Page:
I recently finished a small autobiography on Hudson Taylor. For those of you who do not know Hudson Taylor I will give a brief introduction. My advise though is to do your own research on this man and his remarkable life.
Taylor was born in England to Christian parents. He became a Christian during his teen years thanks to the fervent prayer of his mother. Over time, Taylor became interested in China. He studied medicine in hopes that he may be able to go to China to bring healing to the Chinese bodies and souls. In 1853 he set sail for his first trip to China. He spent a total of 51 years in China sharing the Gospel. He is also the founder of the China Inland Mission which was responsible for much of the early inland mission work done in China. All during one of China’s most tumultuous times due to constant civil war, corruption and suspicion of foreigners.
And so today I want to give you all three things that struck me as I read about Hudson Taylor. I think his life leaves us an example we can yearn to follow as we attempt to share the Good News with all the nations (Matthew 28:19). Please understand that these words are not only meant for those who feel a call to go overseas to proclaim the Gospel but are also life lessons we can take as we go anywhere to share what Jesus has done.
The first thing that struck me about Taylor’s life was prayer. I was amazed at how much time he would spend in prayer. His answer to almost any crisis was to pray about it first, and then act later based on the Lord’s leading. Also, he would pray most fervently when praying for the salvation of those around him. He would spend much time in prayer which provided him a “peace that surpasses all understanding.” (Philippians 4:7)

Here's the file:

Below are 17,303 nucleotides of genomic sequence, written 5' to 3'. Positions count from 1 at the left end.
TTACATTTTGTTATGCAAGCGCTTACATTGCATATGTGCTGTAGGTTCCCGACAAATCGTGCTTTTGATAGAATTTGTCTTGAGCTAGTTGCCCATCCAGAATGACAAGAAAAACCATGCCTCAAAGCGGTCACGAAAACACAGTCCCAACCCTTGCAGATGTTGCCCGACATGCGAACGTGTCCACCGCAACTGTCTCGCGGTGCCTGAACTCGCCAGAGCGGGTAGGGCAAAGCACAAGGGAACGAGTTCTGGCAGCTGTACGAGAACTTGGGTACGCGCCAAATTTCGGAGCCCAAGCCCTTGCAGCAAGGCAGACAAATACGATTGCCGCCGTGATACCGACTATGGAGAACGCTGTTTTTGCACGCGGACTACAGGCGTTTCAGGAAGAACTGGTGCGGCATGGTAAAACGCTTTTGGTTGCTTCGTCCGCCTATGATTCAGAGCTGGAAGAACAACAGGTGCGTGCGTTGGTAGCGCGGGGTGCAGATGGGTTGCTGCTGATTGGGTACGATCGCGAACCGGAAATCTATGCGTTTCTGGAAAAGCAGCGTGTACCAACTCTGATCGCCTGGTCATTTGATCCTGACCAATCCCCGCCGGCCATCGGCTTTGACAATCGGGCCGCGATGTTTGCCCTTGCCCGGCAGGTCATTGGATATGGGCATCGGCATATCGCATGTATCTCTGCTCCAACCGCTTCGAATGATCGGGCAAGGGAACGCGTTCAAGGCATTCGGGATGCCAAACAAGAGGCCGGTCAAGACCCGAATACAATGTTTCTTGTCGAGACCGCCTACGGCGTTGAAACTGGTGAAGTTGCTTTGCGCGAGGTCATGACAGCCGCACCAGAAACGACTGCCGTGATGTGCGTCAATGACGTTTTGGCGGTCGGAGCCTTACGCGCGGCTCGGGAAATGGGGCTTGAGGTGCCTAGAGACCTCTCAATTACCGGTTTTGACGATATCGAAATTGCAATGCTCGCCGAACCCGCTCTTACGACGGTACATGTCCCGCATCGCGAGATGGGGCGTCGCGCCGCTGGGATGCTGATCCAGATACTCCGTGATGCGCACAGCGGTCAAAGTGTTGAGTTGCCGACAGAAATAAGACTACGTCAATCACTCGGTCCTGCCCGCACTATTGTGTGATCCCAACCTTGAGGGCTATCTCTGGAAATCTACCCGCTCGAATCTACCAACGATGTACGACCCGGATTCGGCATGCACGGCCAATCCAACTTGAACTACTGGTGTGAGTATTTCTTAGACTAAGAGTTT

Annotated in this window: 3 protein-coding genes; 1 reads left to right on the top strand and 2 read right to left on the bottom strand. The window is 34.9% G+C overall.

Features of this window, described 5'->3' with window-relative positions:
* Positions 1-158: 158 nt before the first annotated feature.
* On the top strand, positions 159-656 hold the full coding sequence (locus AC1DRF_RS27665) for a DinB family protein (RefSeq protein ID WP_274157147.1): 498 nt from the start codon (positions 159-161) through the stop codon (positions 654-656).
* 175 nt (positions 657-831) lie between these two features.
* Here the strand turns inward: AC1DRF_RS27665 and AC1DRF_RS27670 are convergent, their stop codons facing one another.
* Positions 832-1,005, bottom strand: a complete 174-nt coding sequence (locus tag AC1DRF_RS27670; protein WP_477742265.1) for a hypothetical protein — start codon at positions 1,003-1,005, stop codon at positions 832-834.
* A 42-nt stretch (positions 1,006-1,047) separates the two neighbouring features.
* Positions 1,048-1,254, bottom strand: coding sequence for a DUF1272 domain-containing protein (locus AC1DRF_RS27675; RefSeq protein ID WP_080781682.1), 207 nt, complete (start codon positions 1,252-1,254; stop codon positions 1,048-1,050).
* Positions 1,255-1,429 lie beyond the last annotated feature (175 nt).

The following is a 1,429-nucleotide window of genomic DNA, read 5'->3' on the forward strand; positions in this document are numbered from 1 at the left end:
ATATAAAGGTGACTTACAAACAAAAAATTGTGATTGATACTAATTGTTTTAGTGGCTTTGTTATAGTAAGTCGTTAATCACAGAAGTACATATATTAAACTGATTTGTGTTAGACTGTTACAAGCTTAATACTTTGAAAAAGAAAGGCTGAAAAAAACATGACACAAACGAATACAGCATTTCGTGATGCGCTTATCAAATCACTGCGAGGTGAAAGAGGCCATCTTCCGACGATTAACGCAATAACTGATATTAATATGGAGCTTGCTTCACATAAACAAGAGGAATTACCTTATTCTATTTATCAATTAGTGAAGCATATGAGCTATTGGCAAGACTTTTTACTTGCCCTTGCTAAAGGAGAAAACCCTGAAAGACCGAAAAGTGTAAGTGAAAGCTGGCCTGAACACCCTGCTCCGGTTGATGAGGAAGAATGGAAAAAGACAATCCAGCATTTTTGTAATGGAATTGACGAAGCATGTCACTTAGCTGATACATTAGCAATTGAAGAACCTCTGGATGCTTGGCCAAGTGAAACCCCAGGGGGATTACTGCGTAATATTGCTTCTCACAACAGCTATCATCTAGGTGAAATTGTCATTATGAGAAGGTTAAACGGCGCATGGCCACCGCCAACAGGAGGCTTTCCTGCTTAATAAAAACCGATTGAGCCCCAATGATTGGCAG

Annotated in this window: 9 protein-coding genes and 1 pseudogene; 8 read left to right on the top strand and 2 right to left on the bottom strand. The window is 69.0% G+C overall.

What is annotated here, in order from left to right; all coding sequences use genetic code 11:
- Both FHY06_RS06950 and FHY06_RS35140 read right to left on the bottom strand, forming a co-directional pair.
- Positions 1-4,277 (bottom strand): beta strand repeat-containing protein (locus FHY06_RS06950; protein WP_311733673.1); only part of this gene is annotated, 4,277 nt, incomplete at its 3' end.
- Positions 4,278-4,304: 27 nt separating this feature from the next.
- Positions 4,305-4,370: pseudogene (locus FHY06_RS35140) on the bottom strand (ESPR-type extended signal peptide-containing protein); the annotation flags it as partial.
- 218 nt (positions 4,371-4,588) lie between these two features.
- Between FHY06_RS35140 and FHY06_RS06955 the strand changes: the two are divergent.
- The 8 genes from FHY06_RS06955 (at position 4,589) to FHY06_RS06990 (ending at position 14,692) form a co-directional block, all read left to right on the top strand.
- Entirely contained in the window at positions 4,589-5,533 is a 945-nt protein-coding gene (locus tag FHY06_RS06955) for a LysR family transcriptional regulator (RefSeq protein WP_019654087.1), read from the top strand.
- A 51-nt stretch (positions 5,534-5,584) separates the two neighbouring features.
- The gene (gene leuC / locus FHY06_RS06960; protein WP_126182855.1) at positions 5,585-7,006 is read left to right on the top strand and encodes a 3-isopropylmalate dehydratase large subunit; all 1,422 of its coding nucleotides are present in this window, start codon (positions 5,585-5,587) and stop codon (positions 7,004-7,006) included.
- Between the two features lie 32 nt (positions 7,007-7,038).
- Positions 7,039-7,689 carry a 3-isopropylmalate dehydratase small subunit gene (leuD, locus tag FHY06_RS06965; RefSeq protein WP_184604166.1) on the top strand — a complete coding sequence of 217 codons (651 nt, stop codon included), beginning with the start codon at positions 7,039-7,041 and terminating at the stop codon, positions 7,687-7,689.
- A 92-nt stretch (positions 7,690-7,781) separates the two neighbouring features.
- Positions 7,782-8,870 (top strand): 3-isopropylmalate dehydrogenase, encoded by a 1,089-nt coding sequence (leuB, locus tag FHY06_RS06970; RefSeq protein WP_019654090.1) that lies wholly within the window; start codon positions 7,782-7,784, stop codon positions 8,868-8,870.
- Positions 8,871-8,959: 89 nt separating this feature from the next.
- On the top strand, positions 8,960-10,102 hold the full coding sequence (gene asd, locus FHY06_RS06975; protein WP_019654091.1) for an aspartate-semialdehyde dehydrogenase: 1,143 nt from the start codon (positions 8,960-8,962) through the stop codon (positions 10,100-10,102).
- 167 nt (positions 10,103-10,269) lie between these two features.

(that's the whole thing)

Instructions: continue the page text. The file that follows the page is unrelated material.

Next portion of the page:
I think we can all improve our prayer lives. We live a time when everything is meant to be quick. Fast food has replaced the family meal, email has replaced the posted letter and Wikipedia has replaced the library. I think we are much more prone to act first and pray second these days. I believe if we would follow the example Mr. Taylor left us to spend deep time in prayer, asking God for guidance before we search our own minds, we would better understand the will of God.
Also, I think we can better learn how to pray. Taylor would pray without ceasing (1 Thessalonians 5:17), but he would also spend time praying for things with eternal significance. He would continually pray for the salvation of those around him, even his enemies. Or he would pray that the work of God may be furthered in some remote area. And always with the understanding that “Yet not my will, but your will be done.” (Mark 14:36). How much time do you spend praying for protection, comfort and ease which only effect this life when you could be praying for changed hearts, open doors and God’s will? May we learn to pray as Hudson Taylor did!